Perishables, the Cold Chain, and the FDA

Published by: Vanesia Adkins, Chief Executive Officer, 02/16/2021

In the previous two articles, we discussed various regulations regarding the FDA and pharmaceuticals and the CDC and vaccines within the cold chain. In this series, we want to return to the FDA and cover the regulations and guidance in transportation and storage of perishables. Not only do these requirements keep your customers safe, but they also protect your business and products.

The Importance of Adherence to FDA Regulations for Perishables

From milk to vegetables to eggs, perishables (or TCS foods) require special attention at all stages, including manufacturing, transportation, storage, and, of course, after the consumer’s purchase. Failure to comply with the FDA’s requirements could cause problems for your business, your products, and your customers. It’s essential to follow all regulations to ensure you keep product waste to a minimum and don’t get your customers sick.

In the event of violations, the FDA may take several different actions depending on the severity of the breach. Companies and individuals can be subjected to

            • Warning letters

            • Seizure

            • Injunction

            • Criminal prosecution

            • And fines

FDA Regulations to Note for TCS Foods

Title 21 Food and Drugs covers several regulations regarding food and drug storage, manufacturing, and transportation. Chapter 1 covers the various rules and guidelines for TCS foods, including milk, cream, cheese, desserts, bakery items, fruit, fish, etc. There are a few specific requirements you should note regarding the transportation of these products.


Whether you’re in charge of the manufacturing or transportation of the TCS foods, recordkeeping is a must. All those involved in the supply chain have to maintain specific records to ensure safety. In the event of a problem, the FDA may request these records from your organization.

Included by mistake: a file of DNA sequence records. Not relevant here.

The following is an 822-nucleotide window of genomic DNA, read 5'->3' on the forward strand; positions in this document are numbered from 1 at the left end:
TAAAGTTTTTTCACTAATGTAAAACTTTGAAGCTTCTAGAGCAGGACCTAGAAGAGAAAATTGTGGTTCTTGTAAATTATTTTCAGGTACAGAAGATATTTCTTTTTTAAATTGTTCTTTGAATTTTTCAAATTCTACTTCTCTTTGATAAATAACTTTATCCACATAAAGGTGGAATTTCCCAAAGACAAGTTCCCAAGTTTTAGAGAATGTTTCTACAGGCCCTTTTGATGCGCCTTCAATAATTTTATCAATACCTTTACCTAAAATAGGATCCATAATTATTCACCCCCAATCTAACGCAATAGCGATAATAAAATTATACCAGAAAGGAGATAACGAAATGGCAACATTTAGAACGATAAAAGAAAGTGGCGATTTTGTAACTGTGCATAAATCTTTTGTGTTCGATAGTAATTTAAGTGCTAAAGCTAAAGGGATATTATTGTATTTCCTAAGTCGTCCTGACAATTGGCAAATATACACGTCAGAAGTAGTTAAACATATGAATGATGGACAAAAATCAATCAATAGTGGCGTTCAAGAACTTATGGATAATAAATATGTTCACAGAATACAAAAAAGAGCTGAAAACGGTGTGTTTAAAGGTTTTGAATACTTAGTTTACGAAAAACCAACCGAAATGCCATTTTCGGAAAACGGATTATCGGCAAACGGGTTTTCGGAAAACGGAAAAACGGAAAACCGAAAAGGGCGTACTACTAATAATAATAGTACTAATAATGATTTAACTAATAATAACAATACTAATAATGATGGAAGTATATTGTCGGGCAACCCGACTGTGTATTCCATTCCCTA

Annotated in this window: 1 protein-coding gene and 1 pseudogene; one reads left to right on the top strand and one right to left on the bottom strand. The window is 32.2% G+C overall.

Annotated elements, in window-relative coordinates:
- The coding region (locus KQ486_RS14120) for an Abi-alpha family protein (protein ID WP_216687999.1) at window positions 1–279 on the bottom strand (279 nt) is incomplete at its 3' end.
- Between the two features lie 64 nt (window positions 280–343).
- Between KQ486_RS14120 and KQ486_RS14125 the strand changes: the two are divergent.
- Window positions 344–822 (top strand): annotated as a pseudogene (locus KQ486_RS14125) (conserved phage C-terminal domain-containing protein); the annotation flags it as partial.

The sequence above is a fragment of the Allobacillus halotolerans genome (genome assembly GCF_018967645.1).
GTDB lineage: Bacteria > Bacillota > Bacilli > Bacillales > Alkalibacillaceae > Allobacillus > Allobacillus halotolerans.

Some records you will have to maintain are

            • Names and addresses of facilities where you send your products

            • Where you received your products or ingredients from

            • Dates of shipments including received and shipped

            • Description of freight

            • Names of signers

            • Transfer point details

            • Vehicle details

            • Written agreements

            • Written procedures

            • Training documentation

Records need to be kept for an extended period, from 6 months to 2 years, depending on the history and company.


Foods, including perishables, all have to meet legal food labeling requirements. Labels should be honest, not misleading, identify significant food allergens, and be in English if sold in the United States. Your shipping packages should also be labeled appropriately for those involved in the transportation of the goods. Proper labeling will ensure consumers are storing their products safely and lowering your risk of waste during the cold chain.

Preventive Controls

The FDA Food Safety Modernization Act, or FSMA, helps companies be more proactive when it comes to food safety issues rather than reactive. The FSMA requires those involved in the manufacturing, transportation, and handling of perishables and foods to

            • Identify hazards

            • Minimize or prevent the hazards from occurring

            • Monitor labeling and branding

            • Maintain records of monitoring and performance


Companies involved in the cold chain are required to report in the event of mishandling or other problems regarding food. If an individual or company notices an issue that will cause health consequences or death to humans or animals, they can report it to the FDA Reportable Food Registry.


All vehicles used in the transportation of perishables must be “designed, maintained, and equipped as necessary to provide adequate temperature control.” Companies involved in the transport of these goods should also take precautions to ensure the segregation of foods in the same shipment, monitor temperature, and other controls, and provide adequate training for employees that focus on food safety problems, sanitary practices, responsibilities, and more.

Proper storage, handling, and transportation of TCS foods will help lower your risk of FDA fines, reduce waste, and keep your customers safe. Different food items have separate guidance regarding production, storage, and transportation. It’s essential to be familiar with Title 21 Food and Drugs in addition to all other guidance published by the FDA.

We can assist you with a plan for the transportation of your perishables and TCS foods that adheres to FDA regulations and guidance. If you’re curious to see how we can help, please visit our website For inquiries and questions, contact us at [email protected].